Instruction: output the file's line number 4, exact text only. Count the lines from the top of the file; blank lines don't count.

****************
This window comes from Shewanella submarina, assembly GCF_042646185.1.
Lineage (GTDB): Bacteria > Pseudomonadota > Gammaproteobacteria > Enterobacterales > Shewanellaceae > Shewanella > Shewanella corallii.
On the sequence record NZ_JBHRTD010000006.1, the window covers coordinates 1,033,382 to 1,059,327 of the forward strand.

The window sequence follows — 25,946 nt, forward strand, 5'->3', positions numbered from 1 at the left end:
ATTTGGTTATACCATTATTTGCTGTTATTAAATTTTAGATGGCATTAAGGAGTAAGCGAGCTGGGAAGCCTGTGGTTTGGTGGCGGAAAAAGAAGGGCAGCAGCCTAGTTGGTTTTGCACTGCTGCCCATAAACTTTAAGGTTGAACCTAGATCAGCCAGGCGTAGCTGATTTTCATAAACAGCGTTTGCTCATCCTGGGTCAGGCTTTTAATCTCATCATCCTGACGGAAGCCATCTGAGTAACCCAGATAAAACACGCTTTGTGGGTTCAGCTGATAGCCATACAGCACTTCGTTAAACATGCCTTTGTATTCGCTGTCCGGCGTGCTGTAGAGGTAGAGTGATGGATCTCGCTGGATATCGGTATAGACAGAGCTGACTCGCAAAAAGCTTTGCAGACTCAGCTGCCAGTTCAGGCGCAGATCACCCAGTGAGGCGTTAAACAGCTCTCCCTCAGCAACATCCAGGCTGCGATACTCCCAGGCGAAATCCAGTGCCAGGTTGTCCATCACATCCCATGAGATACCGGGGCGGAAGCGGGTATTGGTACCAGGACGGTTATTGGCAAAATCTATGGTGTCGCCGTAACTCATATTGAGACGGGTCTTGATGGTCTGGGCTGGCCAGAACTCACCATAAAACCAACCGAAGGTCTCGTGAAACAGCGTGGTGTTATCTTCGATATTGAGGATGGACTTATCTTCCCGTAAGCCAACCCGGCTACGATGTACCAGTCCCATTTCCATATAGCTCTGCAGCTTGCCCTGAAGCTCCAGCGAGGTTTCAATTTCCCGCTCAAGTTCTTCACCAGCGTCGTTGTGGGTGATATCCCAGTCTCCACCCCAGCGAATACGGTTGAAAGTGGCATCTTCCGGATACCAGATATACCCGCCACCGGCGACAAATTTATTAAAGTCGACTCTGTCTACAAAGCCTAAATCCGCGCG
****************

The window sequence follows — 25,946 nt, forward strand, 5'->3', positions numbered from 1 at the left end: